Don Garlits' Last Stand

By Rich Bailey
Of all people, I shouldn't glorify the crash of a race car driver. But this crash happened long ago and it was a historically significant event as it ended Don Garlits' last ever championship run. Garlits, had alreay won the NHRA World Championship titles in both 1985 and 1986, and at that time was driving a unique streamliner called Swamp Rat XXX under the Super Shops banner. The XXX car was so innovative that it was inducted into the Smithsonian Institution where it's still on display today. It's rightfully considered one of America's treasures.

The following season Garlits was going for another NHRA World Championships driving a new car similar to Swamp Rat XXX, but the new car was a little wider and boxier in the front. Garlits was also traveling in style those days as he replaced his Chaparral trailer with a new black and silver semi complete with his likeness painted on the side of the trailer. Sadly, a Spokane Washington match race in 1987 ended his championship hopes and permanently ended his successful NHRA career. In a blink of an eye drag racing's most legendary figure of all time ended his career in Spokane with a spectacular blow over. This wasn't Indy nor was it Pomona, it was the AHRA World Finals back when the old AHRA had basicly folded and the Spokane track owner continued to hold the race anyway in name only.

I was at Spokane on that fatefull day and as a big Garlits fan, I couldn't wait to see one of my all time heroes in action along with Don "the Snake" Prudhomme, The Greek, and Tom Hoover that were also slated to be there. What an exciting day to walk in the pits on Friaday and see Big Daddy and the Snake on the grounds. At the time, this was the only race featuring Top Fuel cars in the Northwest. Prior to the first nitro session I got to talk to Garlits and asked him some irrelevant question, but he was nice enough to give me a friendly answer.

At around noon, Garlits was towed to the line for a check out pass. Since it was Friday, I was able to sneak up to the lanes and get some close up shots of "Big" getting in the car before rushing back to the stands to watch the run. It turned out these shots would be the last ones ever taken of the car. After a good burnout, Garlits was on a good pass when the car went into a wild wheelstand at mid track and then continued to climb into the sky. With its unique black nose high in the air it looked like a giant sea serpent had risen, then the car did a blow over like at Englishtown the year before. This time Garlits wasn't so lucky as the car didn't land on all fours. Infact, the car was completely destroyed when it landed. People were running down the track in hopes that Garlits was alright. Fortunately, he emerged from the wreckage unscathed. Garlits then kicked the car and uttered a few words. The car was put on an old flat bed trailer and paraded back to the pits. There the car sat for an hour before being loaded into the transporter to never be seen again.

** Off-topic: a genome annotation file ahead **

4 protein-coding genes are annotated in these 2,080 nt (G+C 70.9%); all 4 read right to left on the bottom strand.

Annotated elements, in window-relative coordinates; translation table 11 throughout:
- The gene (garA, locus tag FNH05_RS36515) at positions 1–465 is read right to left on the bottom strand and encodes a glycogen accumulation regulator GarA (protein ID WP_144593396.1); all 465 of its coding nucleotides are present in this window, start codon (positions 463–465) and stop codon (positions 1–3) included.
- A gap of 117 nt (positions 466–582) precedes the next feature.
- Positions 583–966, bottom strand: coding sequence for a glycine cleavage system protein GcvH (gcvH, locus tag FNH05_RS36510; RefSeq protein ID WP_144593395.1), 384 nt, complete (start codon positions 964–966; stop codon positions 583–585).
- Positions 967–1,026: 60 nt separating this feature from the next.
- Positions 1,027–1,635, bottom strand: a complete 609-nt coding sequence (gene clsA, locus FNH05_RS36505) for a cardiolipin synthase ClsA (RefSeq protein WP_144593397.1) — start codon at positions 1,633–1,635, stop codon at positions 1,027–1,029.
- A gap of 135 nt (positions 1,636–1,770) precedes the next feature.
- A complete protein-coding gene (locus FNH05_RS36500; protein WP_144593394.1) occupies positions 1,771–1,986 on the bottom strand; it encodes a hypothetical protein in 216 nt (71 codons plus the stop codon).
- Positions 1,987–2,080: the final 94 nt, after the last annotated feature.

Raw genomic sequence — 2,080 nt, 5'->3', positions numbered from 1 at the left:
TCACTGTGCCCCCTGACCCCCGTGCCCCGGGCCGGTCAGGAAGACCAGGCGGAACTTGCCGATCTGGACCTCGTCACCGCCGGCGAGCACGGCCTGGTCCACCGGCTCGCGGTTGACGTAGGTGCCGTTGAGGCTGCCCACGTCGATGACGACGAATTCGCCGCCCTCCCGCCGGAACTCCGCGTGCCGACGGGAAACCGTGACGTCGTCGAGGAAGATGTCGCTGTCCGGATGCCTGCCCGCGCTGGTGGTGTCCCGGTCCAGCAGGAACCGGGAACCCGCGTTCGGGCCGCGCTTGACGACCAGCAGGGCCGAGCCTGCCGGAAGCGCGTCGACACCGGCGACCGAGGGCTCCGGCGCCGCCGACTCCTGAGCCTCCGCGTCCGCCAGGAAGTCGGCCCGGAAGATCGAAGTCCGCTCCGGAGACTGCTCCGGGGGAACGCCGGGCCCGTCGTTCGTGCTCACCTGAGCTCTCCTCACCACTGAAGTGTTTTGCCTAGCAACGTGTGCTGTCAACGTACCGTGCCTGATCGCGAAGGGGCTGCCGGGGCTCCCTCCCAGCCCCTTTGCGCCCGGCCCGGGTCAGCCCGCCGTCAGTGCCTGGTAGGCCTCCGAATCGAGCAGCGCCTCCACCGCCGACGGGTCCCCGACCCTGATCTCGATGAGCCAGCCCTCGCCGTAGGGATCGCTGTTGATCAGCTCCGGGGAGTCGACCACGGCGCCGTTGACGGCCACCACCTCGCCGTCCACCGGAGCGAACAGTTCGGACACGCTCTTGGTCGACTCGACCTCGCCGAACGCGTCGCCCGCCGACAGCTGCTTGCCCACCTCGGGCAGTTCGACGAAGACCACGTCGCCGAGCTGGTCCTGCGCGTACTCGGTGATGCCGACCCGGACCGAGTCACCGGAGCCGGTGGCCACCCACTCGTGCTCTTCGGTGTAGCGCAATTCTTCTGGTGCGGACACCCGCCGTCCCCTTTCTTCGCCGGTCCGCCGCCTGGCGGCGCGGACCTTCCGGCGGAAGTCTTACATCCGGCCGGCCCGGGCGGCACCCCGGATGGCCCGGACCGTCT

An incredible comeback lasting three seasons beginning with a win at Indy in 1984 was over. In this day and age, a back-up car would have been unloaded and Garlits would resume racng, and if not there, at the next event in Indianapolis. But this was Garlits and he built his own cars and likely wouldn't drive another car even if one was offered to him by another team. Instead Garlits went back to Florida and back to the drawing board. While on the sidelines, he built the Don Garlits Museum, a first of its kind. Sadly, not long after Garlits' blow over, his popular crew chief Herb Parks was ran over by a dragster driven by Rocky Epperly who was backing up after a burnout at a post season race in Florida.

A couple of years passed when Garlits designed his next car: the first mono wing dragster. The car looked like it had a "whale tail" and generated a lot of interest just as his streamliners did. Garlits only raced the mono car on the IHRA circuit as NHRA wouldn't allow a mono-winged car in competition. Then Garlits had eye site problems and all but retired but did run the car with Bruce Larson and Richard Lankston driving it but that was mainly an east coast venture. Since then he ran for a senate seat (and lost) and raced on and off on a few occasions, including driving Gary Clapshaw's Matco Tools sponsored car so he could end his career with a four second, 300 MPH pass at Indy. The venture was successful as their goal had been reached. The pair then chose to team up again at the season ending World Finals at Pomona. However, the car didn't qualify. In 2002, Garlits went on to race a few more events with the goal of driving one of his own cars to a 300 MPH run at under 5 seconds. At Indy, he accomplished that goal and went 4.763/318.54 to become the number 16 qualifier only to be bumped out by Yuichi Oyama on the next pass.

Nobody knows what the future would have held if Garlits had not crashed in Spokane on that hot August day. But, even with the crash Garlits left a legacy that nobody will ever be able top. Not only did he win three NHRA World Championships but he changed the look of the cars and made them a whole lot safer. But everyone knows that story.